Kristen Jensen advocates for the use of waste or "unwanted items" as new material resources within the field of interior design. Her aim is to challenge the notion of design idealism and explore how the industry can re-imagine standards collectively. Kristen hopes her work inspires others to consider the depletion of Earth's resources and actively reduce unwanted items in ecosystems.
Kristen received the "Best in Sustainable Practice" award during Ryerson University's 2021 Year End Show and Digital Design Festival for her curiosity of materials, innovative ideas, and thought-provoking design considerations.
In this project entitled Design with Waste, the Ryerson School of Interior Design is re-designed to address current thermal and ventilation issues. This will be achieved by designing for deconstruction (not demolition) and utilizing waste as a primary material.
The vast two storey studio will be re-organized into a clustered three level arrangement by deconstructing the existing second and third floor studio into a series of smaller vertical units (re-using the deconstructed site materials as much as possible).
By spatially re-organizing the one floor open concept into a vertical stacked design, thermal ventilation is addressed in numerous ways. First, by creating verticality, hot air rises through the atrium and is eventually led out through the center stairway cavity leading to the roof (similar to that of a ventilation chimney effect). Second, floor to slab partitions are replaced by adjustable curtains made of various up-cycled materials for spatial flexibility. Finally, permanent seating is pulled away from hot/cold zones located on the east/west perimeter of the interior creating more optimal conditions for occupants.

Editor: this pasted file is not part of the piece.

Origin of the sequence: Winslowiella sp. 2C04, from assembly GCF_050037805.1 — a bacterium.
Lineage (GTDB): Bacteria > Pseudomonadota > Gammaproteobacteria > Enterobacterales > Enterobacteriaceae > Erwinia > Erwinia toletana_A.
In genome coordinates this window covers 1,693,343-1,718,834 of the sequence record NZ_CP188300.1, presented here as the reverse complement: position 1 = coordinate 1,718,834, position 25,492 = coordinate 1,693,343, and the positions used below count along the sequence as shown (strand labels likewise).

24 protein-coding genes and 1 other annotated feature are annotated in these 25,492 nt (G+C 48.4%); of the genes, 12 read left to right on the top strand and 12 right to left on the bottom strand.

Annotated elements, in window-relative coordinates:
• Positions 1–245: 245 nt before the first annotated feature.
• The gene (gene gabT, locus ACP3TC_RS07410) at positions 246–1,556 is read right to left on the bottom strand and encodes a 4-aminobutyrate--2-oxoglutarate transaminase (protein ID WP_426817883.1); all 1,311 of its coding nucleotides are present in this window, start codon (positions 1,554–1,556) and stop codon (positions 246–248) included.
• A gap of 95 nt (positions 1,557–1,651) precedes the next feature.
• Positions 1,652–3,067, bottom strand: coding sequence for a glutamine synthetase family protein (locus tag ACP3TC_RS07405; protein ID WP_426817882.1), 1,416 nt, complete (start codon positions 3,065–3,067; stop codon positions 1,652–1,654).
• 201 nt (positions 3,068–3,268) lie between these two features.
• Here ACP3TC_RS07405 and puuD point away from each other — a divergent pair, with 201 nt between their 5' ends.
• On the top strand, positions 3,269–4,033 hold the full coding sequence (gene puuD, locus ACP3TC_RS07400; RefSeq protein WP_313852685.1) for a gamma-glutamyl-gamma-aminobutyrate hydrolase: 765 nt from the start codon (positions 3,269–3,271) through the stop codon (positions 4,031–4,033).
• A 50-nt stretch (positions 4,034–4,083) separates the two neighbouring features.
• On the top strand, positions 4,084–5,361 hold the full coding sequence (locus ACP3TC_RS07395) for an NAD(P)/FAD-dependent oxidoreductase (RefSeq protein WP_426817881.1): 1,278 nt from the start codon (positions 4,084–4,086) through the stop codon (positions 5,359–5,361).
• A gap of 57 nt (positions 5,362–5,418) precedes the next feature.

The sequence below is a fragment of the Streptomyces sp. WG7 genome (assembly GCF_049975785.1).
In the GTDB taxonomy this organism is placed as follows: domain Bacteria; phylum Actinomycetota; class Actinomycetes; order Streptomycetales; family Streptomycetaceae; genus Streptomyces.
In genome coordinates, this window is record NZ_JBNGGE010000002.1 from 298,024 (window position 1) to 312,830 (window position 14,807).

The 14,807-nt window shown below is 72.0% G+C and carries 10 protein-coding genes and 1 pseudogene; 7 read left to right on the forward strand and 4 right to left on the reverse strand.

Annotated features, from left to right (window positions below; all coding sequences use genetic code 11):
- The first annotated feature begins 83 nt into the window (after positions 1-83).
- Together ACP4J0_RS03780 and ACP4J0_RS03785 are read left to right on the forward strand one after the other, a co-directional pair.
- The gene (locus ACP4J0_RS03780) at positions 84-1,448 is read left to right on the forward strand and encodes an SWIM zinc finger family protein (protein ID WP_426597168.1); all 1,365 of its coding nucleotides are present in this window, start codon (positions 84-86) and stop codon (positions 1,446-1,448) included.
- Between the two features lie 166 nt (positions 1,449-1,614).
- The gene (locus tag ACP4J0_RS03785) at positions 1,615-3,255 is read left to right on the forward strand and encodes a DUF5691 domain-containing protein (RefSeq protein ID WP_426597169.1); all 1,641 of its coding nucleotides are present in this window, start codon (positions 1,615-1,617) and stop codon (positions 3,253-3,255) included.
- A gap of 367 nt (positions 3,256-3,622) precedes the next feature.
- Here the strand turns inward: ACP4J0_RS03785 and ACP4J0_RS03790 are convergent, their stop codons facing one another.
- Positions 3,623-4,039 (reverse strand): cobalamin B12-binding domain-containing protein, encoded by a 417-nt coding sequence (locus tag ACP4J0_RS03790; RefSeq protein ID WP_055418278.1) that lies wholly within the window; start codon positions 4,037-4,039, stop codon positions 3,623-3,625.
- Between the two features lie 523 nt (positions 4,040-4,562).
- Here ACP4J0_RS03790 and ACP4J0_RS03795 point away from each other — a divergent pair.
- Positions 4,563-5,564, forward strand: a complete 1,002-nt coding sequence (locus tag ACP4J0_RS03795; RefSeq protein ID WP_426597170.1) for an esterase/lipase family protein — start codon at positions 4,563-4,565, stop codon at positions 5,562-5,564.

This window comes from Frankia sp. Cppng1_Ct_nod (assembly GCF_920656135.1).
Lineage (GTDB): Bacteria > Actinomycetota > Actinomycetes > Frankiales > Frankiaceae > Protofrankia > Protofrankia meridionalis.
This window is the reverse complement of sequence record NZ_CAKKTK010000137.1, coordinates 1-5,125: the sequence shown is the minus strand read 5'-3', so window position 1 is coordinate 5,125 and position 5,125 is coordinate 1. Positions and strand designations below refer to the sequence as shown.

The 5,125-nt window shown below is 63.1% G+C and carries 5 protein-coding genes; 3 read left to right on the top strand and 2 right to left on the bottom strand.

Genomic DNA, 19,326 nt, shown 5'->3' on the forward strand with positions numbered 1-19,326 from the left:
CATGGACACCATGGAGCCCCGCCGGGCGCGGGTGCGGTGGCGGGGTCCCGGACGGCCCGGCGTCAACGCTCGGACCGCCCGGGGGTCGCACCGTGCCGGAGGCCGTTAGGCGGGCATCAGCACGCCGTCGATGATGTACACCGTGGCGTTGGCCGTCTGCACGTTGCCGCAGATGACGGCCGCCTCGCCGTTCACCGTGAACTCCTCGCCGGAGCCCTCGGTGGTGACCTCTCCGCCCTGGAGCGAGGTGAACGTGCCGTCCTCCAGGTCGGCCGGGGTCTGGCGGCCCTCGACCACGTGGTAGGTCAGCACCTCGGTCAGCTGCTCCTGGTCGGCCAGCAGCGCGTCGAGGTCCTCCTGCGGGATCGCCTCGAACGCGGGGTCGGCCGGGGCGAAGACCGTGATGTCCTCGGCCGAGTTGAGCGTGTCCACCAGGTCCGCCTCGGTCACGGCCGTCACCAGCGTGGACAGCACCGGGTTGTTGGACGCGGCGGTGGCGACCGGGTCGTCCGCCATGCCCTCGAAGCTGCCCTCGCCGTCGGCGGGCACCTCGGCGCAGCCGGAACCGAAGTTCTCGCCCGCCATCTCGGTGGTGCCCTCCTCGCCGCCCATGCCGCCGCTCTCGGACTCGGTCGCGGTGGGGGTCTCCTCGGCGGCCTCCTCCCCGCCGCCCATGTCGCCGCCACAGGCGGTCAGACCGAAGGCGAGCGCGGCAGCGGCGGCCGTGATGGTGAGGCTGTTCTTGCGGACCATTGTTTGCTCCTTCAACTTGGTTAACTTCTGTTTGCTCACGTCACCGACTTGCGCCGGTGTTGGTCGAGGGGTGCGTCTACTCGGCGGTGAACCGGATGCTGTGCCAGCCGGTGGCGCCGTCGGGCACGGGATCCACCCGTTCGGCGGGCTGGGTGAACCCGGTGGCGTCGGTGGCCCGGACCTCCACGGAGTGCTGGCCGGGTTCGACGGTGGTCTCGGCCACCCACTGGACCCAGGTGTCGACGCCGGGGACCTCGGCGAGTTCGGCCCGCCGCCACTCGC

To provide more comfortable outside access, the RSID building roof will be converted into a rooftop garden. A double building skin is introduced to better regulate interior temperatures and the facade materials will be locally sourced from up-cycled bricks.
The three story stacked volume with addition of the exterior roof garden not only improves thermal and ventilation issues but also offers flexible spaces that can be reprogrammed daily, seasonally or annually as needed without future renovation leading to demolition and construction waste.